Two years. The idea is that a cyclist does not hit his prime until he is 24 or 25, that his mind has to catch up with his body. Sure, the young cyclist can win assorted one-day and five-day events, but the rigors of the 23 days in France are too much. The Pyrenees are on one side of the map and the Alps are on the other, and no event exacts a greater day-to-day price. Fall behind by 33 points one day in this game, and there is no hope the next. There can be no bad days. Simple as that.
"I don't have the miles inside me yet," Armstrong says, "I'm hesitant to even talk about the Tour de France. I don't know if I'm capable of winning it. Even the riders don't talk about it. It's almost taboo to talk about it. It's just so big."
"You have to be seasoned for the Tour," says Motorola general manager Jim Ochowicz. "Lance hasn't had much experience with the big mountains. To win the Tour...there are no timeouts. There can be no injuries. A cold can be a nightmare. The Tour takes victims, during the race and after. You can be out for a month, for a year after the Tour. You don't just go and win it. It's a process of testing limits, learning. That is what Lance has to do. He has to get the miles."
As a kid Armstrong wanted to play the traditional sports. He tried football and baseball and basketball, with Linda in the stands encouraging him. They were not his games. He lacked the speed, the coordination. Endurance was his strength. Want to play? Let's play forever, see who drops first. He found running, Linda taking him to all those races, medals and ribbons piling up because he was champion of all his age groups. After moving to the swimming and then the bicycling, he combined his three sports in the triathlon. He liked the individual sports, the only child training alone, measuring what he could do. He was keeping a planner by the time he was in eighth grade, recording his workouts and things to do for the next day. By high school he was the national sprint-course triathlon champion. Twice. "But one problem with the triathlon was that I didn't like the swimming all that much," he says. "It seemed everyone went into the water at the same time, thrashed around and pretty much came out of the water at the same time. Then, on the bike, everyone was drafting, staying close together. So the race basically became a 10K run, which was my worst part. I looked at what I did best, what I liked best. Riding the bicycle. I went with that."
He was on his own by the time he was 18, moving to Austin, Texas, living in an apartment, traveling with the U.S. amateur cycling team. Linda bit her lip and helped him pick out his furniture and let him go. He has been going ever since, turning pro after the 1992 Olympics, during which he finished 14th in the road race. His first Tour dc France was a year ago with Motorola, a trip designed to be a first dip into chilly water. He rode in the first 11 stages of the 21-stage race, winning the eighth stage, from Ch‚Äö√†√∂¬¨¢lons-sur-Marne to Verdun, and departed soon afterward. By the time he left, he had fallen to 62nd in the standings and there was no reason to continue.
His big win came a month later at the world championships, a one-day event on a circuit that went around and around Oslo. Linda was in the stands in the rain at the finish line, watching the racers come past again and again in a blur and then focusing on the action on a large video screen that showed wet streets and collisions everywhere. On the final sprint Armstrong took charge, breaking early, aggressive as always, outlasting the best racers in the world. He brought Linda with him to the victory stand, a totally irregular procedure, sharing the triumph.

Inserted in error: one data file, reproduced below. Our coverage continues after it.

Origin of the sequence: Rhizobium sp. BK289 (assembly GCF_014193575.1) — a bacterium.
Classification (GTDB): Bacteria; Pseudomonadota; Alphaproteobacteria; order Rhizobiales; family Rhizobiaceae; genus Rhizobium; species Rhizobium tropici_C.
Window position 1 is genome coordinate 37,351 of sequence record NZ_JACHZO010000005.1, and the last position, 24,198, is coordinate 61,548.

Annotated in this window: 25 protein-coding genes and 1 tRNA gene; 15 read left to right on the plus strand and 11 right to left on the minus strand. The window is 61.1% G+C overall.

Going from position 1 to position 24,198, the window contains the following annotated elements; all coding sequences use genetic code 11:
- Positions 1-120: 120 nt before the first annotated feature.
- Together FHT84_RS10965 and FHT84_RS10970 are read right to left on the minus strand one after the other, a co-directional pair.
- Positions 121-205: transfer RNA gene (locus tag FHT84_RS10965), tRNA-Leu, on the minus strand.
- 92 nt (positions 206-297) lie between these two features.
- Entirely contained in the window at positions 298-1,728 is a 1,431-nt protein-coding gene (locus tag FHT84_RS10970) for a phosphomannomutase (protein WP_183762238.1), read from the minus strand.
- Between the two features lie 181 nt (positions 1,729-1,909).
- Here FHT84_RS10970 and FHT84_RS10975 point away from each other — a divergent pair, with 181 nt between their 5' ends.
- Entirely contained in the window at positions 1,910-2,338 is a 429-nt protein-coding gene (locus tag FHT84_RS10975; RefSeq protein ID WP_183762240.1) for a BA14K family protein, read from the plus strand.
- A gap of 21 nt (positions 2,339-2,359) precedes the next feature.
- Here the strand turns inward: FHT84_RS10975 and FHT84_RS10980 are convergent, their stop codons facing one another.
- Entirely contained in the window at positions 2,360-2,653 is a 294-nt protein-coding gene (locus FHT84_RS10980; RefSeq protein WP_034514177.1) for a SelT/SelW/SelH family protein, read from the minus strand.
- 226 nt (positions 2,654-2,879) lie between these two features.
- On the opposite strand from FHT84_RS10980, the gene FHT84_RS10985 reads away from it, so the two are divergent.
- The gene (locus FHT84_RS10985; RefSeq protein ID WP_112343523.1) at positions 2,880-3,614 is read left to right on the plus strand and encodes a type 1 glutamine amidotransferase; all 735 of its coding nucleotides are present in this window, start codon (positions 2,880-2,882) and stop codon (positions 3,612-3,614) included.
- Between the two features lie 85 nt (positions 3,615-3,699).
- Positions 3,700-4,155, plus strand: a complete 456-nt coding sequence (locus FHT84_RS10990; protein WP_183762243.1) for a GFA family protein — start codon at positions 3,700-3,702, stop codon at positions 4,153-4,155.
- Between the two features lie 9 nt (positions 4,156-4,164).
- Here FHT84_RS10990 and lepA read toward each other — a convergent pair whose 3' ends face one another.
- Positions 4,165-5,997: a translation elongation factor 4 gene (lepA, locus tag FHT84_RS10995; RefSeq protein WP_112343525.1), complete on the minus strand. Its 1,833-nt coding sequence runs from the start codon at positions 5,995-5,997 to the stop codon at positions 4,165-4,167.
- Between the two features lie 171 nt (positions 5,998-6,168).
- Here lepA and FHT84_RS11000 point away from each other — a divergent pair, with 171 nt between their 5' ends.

"The day changed my life," he says. "The expectation levels grew. I can look back now and see levels that I have hit, and I know there are other levels ahead."
He will be at the Tour this month. The plan is the same as last year, to have him ride until he is tired and then retire. He will concentrate on defending his world title in Sicily in August. He will ride other races. Half the year he will be based outside Milan in an apartment near Lake Como, the other half he'll be based in Austin. But most of the time he'll be traveling, collecting miles toward the future.
"One of the first times he went away on his own was when he was 15." Linda says as she waits for the call. "He went up for the Chicago Triathlon. The reservations were made, perfect, but when he got to the hotel they said there were no rooms and there was nothing they could do. He called, and I said, 'Get me the manager,' and I started screaming. A while later Lance called back. Mom,' he said, "you won't believe it. I have a room on the top floor. There's a phone in the bathroom.' "
"You look at athletes in all sports, and it takes them some time." Linda says. "There are things they have to learn. That's part of the job. Troy Aikman, he must have been about 22 when he came to Dallas. He didn't win a game his first season.... I go out to see Lance when he asks me to. There are times he needs me. I can be his buffer. We just sit and talk for hours, talk about anything except racing."
"I thought for three days before naming him," Linda says. "I had a name picked out if he had been a girl. I wasn't expecting a boy. I picked Lance because I liked the sound of it and no one else was named Lance. I wanted him to be special."
The phone does not ring again until the next morning. Lance is apologetic. The race in Pittsburgh finished late. The team had to go directly to the next race in West Virginia, so the vans had to be packed and there was a drive through the night. There really wasn't time or a chance to call.
"Well...," Linda says.
"Oh, I won in Pittsburgh." Lance says. More miles, Good miles.